An essay on money, part 2
Today being Labor Day makes it an interesting day to think about money. I’ve noticed my post “An essay on money” gets almost the most number of hits of all my posts so I re-read it periodically.
(Speaking of money, today is the also the last day to get the early discount on my awesome seminar on September 21 and 22 — “Leadership Through Self-Awareness and Emotional Intelligence” so sign up now and save money!)
My mom pointed out we never went on welfare when she read that essay, just that they gave the food out on our block without checking because the neighborhood was so poor. We loved the food I now wouldn’t touch because the bread was so sweet and white and the bologna so salty. I remember loving the welfare peanut butter our neighbors had because it was as sweet as the candy peanut butter cups and my parents wouldn’t let us get sweetened peanut butter.
I’ll leave aside exploring how our government got around to giving poor people unhealthy food to support corporations taking over the nation’s farms.
Meanwhile my father had tenure as a Professor at a university and an Ivy League background, not that a young college professor is rolling in dough. But his house was in a solid middle-class neighborhood.
A longtime college friend who made enough to retire in his thirties remarked once to me “Josh, you’ve never made money a major decision point.” I hadn’t thought of it that way. I prefer to choose based on what I want to do. That’s led to an odd mix of things like traveling the world, but going on limited budgets, though in recent years that’s changed to delivering enough value to others they pay my way. Or things like getting a top-tier MBA, but then not making anywhere near typical income of my peers.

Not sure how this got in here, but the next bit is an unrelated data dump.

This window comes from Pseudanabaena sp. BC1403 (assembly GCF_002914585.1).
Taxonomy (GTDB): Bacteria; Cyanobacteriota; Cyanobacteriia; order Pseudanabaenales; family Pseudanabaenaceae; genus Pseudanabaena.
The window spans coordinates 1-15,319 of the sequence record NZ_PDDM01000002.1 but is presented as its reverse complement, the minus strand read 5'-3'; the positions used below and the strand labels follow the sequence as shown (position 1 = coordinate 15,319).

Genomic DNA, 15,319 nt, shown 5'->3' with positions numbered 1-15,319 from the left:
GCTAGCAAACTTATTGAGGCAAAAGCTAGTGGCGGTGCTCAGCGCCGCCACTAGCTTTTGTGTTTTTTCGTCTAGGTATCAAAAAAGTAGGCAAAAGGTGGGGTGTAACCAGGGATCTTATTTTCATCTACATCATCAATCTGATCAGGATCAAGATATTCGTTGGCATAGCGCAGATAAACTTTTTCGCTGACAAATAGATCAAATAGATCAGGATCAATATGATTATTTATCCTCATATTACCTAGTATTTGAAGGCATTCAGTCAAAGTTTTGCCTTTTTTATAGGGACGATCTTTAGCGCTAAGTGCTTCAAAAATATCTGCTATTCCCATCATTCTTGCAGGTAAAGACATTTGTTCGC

The benefit of choosing based on non-money values has served me well. I’ve had time and freedom to do what I want. Business school — a place that for many means more bump in salary than personal growth — started a process of learning leadership, emotional intelligence, self-awareness, and the value of emotions and relationships. That process has led to discovering and increasing the now most important things in my life — my relationships, including with myself.
I believe this process has made me a more effective leader and more attractive person, including to myself, and richer. With the (still modest but) growing demand of my seminars, teaching, and writing, I expect I’ll continue being able to live by what I consider important. If you live for money then people with more money will be able to control you to achieve their interests, which don’t necessarily align with yours. They’ll get you racing other rats.
What’s made it possible to choose freely without needing to consider money so much, especially living in what many people erroneously call one of the most expensive neighborhoods in New York City, and therefore the world?
- Having a great education means when I’ve worked full-time I’ve made decent money.
- Not increasing my spending when my earning increases.
- Buying an apartment.
- Paying off my mortgage as soon as I could when I started making money instead of increasing my spending.
- Learning to socialize without spending money. I can’t believe what people spend in bars sometimes, while I’m enjoying myself as much and meeting as many people.
- Co-founding a company and continually contributing value to it.
- Learning to enjoy things that don’t cost much — exercise, writing, meditation, socializing with friends, etc.
- Not having a car.
- Not feeling the need to impress people. Nothing beats being able to have a good time together to get people to like you.
- Knowing my values and not accepting Madison Avenue’s or anyone else’s.
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